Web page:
Linux help

Windows help

Linux Live CD

The library is built around Linux scripts which will not run natively on a Windows machine. Two solutions are illustrated here:

  1. A Linux environment like cygwin can be installed. Linux programs like those from Alliance, Magic and Xcircuit can then be installed and used under cygwin (I think, as I haven't tested this myself).
  2. A Linux Live CD can be used to boot a Windows computer. The library release has compiled versions of the Linux programs from Alliance, and these can then be used to exercise the supplied examples and view the layout.

Using the library in Windows

The Spice characterisation uses the Windows program Winspice wrapped inside some Linux scripts. If this is run from cygwin then it runs pretty well. Other activities like running the synthesis and layout flow from the examples directory are tough because custom versions of the place and route software are needed and the source code modifications that have to be made for these custom programs are poorly documented.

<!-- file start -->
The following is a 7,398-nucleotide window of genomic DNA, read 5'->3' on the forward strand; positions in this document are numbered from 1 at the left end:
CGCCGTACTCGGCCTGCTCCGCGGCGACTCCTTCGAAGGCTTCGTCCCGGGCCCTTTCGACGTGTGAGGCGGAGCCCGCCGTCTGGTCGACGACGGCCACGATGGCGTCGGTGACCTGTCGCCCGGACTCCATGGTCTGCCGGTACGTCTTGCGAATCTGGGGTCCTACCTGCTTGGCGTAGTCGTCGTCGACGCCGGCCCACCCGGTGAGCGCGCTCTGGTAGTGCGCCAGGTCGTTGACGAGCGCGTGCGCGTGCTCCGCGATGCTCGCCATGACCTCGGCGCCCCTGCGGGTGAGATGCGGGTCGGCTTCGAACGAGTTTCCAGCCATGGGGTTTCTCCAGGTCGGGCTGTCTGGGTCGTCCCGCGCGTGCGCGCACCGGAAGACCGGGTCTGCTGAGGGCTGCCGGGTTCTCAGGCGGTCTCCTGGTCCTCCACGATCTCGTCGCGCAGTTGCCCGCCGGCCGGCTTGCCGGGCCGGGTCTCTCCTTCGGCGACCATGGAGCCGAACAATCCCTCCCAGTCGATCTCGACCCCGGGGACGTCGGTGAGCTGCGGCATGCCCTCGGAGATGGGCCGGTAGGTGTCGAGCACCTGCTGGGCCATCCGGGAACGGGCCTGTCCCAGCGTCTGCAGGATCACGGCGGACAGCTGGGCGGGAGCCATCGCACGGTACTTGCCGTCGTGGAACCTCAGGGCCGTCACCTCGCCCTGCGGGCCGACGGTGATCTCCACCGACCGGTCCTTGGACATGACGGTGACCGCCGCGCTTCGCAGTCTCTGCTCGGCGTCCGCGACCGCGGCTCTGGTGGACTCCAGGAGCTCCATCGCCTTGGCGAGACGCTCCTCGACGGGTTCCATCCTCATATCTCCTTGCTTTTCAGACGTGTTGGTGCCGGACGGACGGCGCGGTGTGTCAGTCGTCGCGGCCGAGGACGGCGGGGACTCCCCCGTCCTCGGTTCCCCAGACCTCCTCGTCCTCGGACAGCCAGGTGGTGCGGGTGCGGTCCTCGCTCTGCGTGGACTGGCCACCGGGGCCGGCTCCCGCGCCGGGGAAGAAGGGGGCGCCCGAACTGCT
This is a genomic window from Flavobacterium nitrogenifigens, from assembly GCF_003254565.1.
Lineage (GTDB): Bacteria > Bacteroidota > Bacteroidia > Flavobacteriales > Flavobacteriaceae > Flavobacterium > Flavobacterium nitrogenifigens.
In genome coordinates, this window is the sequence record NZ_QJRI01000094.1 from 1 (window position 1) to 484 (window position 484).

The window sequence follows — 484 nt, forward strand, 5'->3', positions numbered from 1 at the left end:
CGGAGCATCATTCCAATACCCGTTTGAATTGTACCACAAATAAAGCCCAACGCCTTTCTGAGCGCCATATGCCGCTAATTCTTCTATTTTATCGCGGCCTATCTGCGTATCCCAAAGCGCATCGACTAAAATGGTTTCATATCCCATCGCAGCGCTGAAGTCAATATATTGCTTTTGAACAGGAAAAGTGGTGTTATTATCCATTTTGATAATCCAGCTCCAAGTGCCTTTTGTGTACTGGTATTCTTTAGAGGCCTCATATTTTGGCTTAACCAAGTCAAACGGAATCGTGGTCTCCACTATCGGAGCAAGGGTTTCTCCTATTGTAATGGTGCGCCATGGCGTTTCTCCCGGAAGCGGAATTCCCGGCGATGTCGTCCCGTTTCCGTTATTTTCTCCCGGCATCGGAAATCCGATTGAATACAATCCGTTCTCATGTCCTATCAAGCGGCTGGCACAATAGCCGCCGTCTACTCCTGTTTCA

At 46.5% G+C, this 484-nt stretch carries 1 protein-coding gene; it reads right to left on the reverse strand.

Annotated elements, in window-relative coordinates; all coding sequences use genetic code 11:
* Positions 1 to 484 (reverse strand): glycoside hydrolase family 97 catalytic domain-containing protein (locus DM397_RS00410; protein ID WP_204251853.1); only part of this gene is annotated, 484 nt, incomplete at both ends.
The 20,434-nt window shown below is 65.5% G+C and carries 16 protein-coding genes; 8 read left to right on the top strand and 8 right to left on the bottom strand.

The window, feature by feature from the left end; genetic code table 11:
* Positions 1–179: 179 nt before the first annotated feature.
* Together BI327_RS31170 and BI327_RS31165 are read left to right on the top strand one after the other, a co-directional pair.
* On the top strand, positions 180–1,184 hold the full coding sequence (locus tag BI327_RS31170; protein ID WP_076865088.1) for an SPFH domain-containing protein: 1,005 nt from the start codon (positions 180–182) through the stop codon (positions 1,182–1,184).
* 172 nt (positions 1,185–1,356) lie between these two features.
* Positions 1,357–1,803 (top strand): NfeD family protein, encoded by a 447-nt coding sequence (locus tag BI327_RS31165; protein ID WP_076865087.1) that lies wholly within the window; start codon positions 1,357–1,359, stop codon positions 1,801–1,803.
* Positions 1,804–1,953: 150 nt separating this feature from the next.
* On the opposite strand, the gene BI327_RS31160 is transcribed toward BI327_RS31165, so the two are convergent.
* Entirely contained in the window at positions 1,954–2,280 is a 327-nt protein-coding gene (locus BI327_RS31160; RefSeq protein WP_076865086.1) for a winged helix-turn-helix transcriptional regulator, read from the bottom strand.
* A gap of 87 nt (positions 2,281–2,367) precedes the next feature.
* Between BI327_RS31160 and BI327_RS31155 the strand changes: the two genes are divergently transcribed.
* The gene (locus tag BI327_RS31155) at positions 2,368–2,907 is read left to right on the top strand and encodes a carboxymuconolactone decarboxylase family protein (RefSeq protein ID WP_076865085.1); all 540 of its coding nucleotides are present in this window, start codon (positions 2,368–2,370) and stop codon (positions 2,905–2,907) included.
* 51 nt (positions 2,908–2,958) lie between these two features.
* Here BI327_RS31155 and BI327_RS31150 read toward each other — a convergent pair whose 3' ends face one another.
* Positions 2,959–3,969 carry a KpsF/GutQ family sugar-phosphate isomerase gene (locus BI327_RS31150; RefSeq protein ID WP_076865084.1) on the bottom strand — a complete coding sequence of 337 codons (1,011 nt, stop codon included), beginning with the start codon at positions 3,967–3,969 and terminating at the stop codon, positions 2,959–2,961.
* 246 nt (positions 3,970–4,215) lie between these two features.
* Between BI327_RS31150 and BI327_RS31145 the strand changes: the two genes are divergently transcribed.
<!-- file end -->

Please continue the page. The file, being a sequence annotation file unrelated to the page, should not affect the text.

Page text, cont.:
Using the library with a Linux Live CD

Booting a Windows computer from a Linux Live CD gives a Linux operating system which is surely a better option than Windows. However, the computer's hard disk cannot be written to, so actually doing useful stuff and saving it can be difficult.
Update: It seems that the Ubuntu 7.10 Live CD allows writing to a Windows NTFS formatted hard disk, but I haven't fully checked this out.

The best way is to use a large capacity USB disk onto which has been downloaded the pharosc library. This can be unpacked and since it contains all the required Linux programs, the examples can be run without the user needing to do any program installation or source code compiling.

Although Live CD's are thought of as being slow, some of the examples can actually run more quickly with a Live CD than with the Linux operating system resident on disk!

Since the Linux Live CD option is likely to be used by a Windows user, the explanations on how to do it are quite detailed. Two Linux distributions have been considered, Ubuntu 6.10 (aka Edgy Eft) and 7.04 (aka Feisty Fart), and these are from my experience the best options. I have tested other Live CD's but with less success.

Unfortunately the examples don't just run with the Live CD out of the box. The Linux program gawk needs to be installed, and so does openmotif. I also recommend making some changes to the Linux environment before testing the library release, although this is not necessary. The help files show how to do this.